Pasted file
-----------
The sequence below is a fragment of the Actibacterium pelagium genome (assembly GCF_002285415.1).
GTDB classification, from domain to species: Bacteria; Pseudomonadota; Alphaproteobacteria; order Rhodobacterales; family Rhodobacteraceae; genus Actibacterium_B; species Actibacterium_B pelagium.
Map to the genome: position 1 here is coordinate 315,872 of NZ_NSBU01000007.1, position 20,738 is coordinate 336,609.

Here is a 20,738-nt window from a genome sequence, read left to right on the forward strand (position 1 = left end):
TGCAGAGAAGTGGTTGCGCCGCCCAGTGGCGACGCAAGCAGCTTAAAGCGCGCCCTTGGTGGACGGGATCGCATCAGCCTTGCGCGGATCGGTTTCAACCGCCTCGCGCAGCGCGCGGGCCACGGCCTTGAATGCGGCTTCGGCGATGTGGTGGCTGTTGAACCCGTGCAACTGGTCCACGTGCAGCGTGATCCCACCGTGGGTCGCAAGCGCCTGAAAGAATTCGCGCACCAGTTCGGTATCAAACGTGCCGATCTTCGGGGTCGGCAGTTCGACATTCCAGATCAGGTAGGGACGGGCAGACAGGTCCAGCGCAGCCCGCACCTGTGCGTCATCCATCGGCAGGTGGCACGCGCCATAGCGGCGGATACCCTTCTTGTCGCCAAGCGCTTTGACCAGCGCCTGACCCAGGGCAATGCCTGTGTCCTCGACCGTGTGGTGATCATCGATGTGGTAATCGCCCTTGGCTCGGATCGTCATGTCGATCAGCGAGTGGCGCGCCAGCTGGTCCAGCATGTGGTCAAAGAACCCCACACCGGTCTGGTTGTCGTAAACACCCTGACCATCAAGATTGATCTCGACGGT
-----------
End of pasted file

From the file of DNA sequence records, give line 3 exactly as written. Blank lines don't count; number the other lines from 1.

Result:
Map to the genome: position 1 here is coordinate 315,872 of NZ_NSBU01000007.1, position 20,738 is coordinate 336,609.